With a tax code that exceeds 72,000 pages in length and consumes more than six billion person hours per year to determine taxpayers’ taxable income, with an IRS that has become a feared law unto itself, and with a government that continues to extract more wealth from every taxpaying American every year, is it any wonder that April 15th is a day of dread in America? Social Security taxes and income taxes have dogged us all since their institution during the last century, and few politicians have been willing to address these ploys for what they are: theft.
Texas Gov. Rick Perry caused a firestorm among big-government types during the Republican presidential primaries last year when he called Social Security a Ponzi scheme. He was right. It’s been a scam from its inception, and it’s still a scam today.
When Social Security was established in 1935, it was intended to provide minimal financial assistance to those too old to work. It was also intended to cause voters to become dependent on Franklin Delano Roosevelt’s Democrats. FDR copied the idea from a system established in Italy by Mussolini. The plan was to have certain workers and their employers make small contributions to a fund that would be held in trust for the workers by the government. At the time, the average life expectancy of Americans was 61 years of age, but Social Security didn’t kick in until age 65. Thus, the system was geared to take money from the average American worker that he would never see returned.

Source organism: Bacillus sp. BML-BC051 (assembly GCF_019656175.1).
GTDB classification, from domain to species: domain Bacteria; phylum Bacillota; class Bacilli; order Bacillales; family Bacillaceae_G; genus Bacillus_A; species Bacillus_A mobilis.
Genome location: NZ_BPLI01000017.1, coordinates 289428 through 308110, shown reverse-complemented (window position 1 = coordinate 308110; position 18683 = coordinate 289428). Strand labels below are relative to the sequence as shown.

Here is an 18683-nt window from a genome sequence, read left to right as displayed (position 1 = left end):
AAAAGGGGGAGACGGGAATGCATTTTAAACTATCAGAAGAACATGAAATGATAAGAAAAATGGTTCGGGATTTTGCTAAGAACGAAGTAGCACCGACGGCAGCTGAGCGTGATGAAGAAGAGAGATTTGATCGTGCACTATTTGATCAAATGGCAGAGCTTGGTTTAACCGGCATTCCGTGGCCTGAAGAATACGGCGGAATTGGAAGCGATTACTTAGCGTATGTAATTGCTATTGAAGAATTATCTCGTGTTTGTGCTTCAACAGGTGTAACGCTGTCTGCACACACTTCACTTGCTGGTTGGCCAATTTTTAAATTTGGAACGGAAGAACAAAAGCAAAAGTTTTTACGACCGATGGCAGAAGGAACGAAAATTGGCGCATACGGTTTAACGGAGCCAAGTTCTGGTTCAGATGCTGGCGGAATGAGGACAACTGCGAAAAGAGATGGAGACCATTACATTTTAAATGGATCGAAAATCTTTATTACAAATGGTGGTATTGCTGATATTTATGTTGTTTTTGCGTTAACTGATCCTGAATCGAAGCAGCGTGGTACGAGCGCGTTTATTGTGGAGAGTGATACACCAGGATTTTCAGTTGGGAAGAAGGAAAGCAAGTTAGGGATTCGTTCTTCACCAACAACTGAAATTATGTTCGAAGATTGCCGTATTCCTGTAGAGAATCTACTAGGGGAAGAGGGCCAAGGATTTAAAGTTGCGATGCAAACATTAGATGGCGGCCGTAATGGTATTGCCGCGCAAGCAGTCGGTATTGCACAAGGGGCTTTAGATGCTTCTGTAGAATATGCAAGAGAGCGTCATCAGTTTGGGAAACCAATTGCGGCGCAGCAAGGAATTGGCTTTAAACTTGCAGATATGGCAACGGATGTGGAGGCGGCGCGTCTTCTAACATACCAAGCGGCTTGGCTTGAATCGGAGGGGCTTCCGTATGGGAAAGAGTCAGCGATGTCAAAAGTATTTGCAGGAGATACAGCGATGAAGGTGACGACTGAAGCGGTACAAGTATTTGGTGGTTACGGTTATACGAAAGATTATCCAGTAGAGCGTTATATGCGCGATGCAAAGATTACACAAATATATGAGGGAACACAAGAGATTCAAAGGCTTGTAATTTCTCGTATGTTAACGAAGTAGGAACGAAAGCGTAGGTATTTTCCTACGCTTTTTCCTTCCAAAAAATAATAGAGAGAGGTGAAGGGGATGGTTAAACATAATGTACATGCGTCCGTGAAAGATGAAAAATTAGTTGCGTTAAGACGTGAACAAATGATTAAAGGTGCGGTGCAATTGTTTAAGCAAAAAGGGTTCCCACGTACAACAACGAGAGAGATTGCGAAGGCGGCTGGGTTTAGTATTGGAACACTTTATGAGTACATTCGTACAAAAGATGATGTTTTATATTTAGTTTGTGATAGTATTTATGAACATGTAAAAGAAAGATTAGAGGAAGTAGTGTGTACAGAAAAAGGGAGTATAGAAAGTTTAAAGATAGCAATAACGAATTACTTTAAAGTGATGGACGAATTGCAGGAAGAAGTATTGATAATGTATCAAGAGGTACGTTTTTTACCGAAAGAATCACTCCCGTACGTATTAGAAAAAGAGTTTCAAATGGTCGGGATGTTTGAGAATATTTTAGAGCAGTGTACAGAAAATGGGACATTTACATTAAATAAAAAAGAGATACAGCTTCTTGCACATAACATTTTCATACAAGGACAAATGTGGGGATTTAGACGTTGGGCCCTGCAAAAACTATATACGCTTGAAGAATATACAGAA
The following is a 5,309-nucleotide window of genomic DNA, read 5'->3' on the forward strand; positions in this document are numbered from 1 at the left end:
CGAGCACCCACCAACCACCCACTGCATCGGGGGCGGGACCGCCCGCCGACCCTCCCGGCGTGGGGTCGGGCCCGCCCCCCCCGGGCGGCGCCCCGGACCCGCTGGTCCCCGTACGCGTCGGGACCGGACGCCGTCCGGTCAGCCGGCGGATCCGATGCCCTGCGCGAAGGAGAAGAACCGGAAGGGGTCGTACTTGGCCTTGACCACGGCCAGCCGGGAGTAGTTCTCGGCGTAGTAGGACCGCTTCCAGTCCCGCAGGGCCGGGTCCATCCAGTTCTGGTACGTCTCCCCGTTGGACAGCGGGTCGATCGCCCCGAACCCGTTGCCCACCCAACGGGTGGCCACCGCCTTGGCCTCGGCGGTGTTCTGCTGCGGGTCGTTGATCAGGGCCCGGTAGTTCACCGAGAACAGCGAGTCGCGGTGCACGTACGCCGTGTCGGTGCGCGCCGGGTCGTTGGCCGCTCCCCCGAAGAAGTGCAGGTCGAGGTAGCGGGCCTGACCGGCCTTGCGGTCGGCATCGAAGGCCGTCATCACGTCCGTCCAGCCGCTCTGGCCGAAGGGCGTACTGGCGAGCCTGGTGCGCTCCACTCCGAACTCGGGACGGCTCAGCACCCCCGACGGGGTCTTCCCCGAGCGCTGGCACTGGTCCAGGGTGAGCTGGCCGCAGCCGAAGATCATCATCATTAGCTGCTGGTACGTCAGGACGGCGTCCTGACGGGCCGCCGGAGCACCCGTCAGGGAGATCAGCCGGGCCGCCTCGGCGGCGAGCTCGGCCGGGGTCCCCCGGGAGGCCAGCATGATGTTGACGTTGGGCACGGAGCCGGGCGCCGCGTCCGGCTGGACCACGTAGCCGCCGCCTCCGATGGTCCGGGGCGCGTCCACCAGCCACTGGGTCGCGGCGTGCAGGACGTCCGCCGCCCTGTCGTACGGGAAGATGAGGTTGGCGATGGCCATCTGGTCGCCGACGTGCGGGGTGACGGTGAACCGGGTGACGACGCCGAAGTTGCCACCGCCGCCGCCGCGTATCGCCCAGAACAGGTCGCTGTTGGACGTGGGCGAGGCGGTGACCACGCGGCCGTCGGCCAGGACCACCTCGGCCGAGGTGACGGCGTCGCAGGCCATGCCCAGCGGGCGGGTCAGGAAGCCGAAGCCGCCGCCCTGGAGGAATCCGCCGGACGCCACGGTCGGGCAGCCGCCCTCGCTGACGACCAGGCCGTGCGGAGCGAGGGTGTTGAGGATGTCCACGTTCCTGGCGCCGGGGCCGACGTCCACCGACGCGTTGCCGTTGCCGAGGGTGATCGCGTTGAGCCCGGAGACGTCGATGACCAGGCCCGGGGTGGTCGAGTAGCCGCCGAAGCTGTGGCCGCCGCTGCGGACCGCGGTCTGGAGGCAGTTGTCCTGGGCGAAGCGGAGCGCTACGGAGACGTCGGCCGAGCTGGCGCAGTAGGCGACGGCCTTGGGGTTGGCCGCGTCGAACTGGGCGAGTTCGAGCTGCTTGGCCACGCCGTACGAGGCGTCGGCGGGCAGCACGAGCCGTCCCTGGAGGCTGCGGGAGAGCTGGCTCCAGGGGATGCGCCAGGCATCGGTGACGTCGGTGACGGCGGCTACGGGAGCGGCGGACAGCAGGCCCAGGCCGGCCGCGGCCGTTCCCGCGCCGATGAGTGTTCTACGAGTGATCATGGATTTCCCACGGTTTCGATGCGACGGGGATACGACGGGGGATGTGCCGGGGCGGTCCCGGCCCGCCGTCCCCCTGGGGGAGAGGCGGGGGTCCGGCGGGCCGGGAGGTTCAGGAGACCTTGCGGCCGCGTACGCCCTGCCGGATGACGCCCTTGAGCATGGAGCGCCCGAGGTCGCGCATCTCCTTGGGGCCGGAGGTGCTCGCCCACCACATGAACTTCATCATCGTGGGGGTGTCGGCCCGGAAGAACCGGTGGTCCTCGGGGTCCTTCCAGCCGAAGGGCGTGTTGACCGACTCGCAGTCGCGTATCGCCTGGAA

Over time, life expectancy grew and surpassed 65, the so-called trust fund was raided and spent, and the system was paying out more money than it was taking in — just like a Ponzi scheme. FDR called Social Security an insurance policy. In reality, it has become forced savings. However, the custodian of the funds — Congress — has stolen the savings and spent it. And the value of the savings has been diminished by inflation.
Today, the best one can hope to receive from Social Security is dollars with the buying power of 75 cents for every dollar contributed. That makes Social Security worse than a Ponzi scheme. You can get out of a Ponzi investment. You can’t get out of Social Security. Who would stay with a bank that returned only 75 percent of one’s savings?
The Constitution doesn’t permit the feds to steal your money. But steal, the feds do.
At one of last year’s Republican presidential debates, a young man asked the moderator to pose the following question to the candidates: “If I earn a dollar, how much of it am I entitled to keep?” The question was passed to one of the candidates, who punted, and then the moderator changed the topic. Only Congressman Ron Paul gave a serious post-debate answer to the young man’s question: “All of it.”